There’s More Than One Kind of IBS

Healthy Living

April 8, 2021

Your guts are a mess and your bathroom habits are out of whack. Could it be irritable bowel syndrome, aka IBS? Maybe. Lots of people suffer from IBS. And your recent influx of tummy troubles and less-than-pleasant bathroom trips could be signs pointing to an obvious diagnosis.

But not so fast.

IBS isn’t a single condition that affects everyone the same way. Like other health problems, it can manifest differently. Along with stomach pain, you might have diarrhea, constipation or a mix of the two. 

Treatment can help if you do have IBS, but the first step is identifying whether you have it. The next is figuring out which kind you have.

Disclaimer: as always, talk to a doctor if you have any medical concerns or questions. The following is for information only and isn’t meant to diagnose or treat any medical conditions.

Three Types of IBS

Irritable bowel syndrome (IBS) is a gastrointestinal condition. It has to do with how your brain and your stomach interact. Experts think it affects around 12% of Americans.

The three main symptoms of IBS are:

  • Bowel movements that don’t look normal;
  • Changes in how often you use the bathroom; and
  • Recurring stomach discomfort or pain

These are broad symptom categories. Specific problems vary from one patient to the next. Your main trouble could be diarrhea or constipation. It’s also possible to switch between those two issues.

And don’t think intensity necessarily means anything. Like anything else, how you experience your symptoms might differ from how someone else does. You could have mild stomach pain and still have IBS. (That’s why it’s always a good idea to check any symptoms out with a doctor.)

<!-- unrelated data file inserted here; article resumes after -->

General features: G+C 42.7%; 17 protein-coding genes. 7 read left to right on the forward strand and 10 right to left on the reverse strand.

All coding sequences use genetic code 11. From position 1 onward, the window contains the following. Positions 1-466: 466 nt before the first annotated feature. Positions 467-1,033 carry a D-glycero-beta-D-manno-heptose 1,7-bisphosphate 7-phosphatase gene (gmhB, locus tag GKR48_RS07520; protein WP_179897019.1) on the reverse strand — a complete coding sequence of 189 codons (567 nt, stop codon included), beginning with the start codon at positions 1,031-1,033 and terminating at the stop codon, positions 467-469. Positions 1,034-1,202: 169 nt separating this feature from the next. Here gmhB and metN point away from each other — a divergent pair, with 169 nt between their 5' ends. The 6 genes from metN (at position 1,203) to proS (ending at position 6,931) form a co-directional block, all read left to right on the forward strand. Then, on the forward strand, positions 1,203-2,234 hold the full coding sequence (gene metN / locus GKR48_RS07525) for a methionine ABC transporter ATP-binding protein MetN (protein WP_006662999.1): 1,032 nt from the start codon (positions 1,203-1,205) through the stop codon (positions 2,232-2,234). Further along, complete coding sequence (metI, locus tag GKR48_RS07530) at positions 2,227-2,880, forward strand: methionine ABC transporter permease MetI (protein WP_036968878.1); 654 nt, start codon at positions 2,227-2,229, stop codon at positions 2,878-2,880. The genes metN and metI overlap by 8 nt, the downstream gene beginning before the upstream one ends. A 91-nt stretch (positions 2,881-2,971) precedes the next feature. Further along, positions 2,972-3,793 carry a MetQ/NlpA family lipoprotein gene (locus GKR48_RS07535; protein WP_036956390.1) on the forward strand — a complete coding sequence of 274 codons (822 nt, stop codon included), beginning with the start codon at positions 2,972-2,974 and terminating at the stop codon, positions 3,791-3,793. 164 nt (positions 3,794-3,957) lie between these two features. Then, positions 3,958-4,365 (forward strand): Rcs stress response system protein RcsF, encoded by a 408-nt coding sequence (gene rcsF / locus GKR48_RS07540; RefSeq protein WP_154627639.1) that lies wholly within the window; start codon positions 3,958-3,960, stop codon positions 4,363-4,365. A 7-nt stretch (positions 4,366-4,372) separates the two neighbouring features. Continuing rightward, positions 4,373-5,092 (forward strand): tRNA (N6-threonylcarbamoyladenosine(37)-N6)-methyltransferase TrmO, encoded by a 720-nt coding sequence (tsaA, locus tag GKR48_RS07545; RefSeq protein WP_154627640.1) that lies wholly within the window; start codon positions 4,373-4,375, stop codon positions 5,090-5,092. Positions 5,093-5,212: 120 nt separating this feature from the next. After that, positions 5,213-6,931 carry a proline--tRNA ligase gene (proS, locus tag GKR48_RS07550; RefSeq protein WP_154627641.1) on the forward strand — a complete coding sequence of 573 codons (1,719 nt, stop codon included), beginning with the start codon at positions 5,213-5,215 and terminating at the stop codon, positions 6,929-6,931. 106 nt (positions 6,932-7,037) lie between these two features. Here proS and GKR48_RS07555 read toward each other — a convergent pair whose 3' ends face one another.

IBS with Diarrhea (IBS-D)

Some people with IBS have recurring diarrhea. This subset of IBS is called IBS-D.

To figure out what type of IBS you have, doctors consider what your bowel movements are like on flare-up days. Normal days don’t count towards your diagnosis.

On symptomatic IBS-D days, more than 25% of your bowel movements are loose or runny. Less than a quarter are hard and dry.

These loose bowel movements can send you to the bathroom again and again. And some of them might even contain mucus.

Researchers are still studying what causes IBS-D, but it seems that the intestine contracts more often than it should. These quick contractions push material through the gut faster than normal. As that material speeds through, your system doesn’t have time to remove much of its water content.

These rapid contractions can also give you stomach pain.

Different things can trigger a flare-up of IBS-D. These include food intolerance or an imbalance of gut bacteria. Stress and mental health disorders can also make symptoms worse. 

And while anyone can have IBS-D, young women tend to experience it more often than others.

IBS with Constipation (IBS-C)

While some people struggle with frequent diarrhea, others don’t go to the bathroom often enough. IBS with constipation is abbreviated as IBS-C.

IBS-C and IBS-D have opposite symptoms. With IBS-C, more than a quarter of your bowel movements on symptomatic days are hard and dry. Less than 25% are loose diarrhea.

If you have IBS-C, you may not have bowel movements very often. For some patients, bathroom trips happen less than three times a week. And while you’re waiting to go again, you might feel full, bloated, gassy or uncomfortable — and it’s not hard to see why.

Once you finally can go again, it may temporarily improve your symptoms. But with IBS-C, you might also feel like you’re not quite, well, done. And there could be a lingering sensation of needing to finish your business, so to speak.

How does IBS-C happen? Again, it’s how your body digests food. In cases of IBS-C, partially digested food moves slowly through the intestine. During this slow trek, your system absorbs extra water. The more water that comes out, the harder and drier your stool becomes.

You may end up with IBS-C because of your hormones or other body chemicals. It’s also possible that your gut bacteria or an infection could cause the problem, as in the case of the diarrhea variant. Or a food sensitivity might be to blame. It could even be down to your genes, too.

Mixed IBS (IBS-M)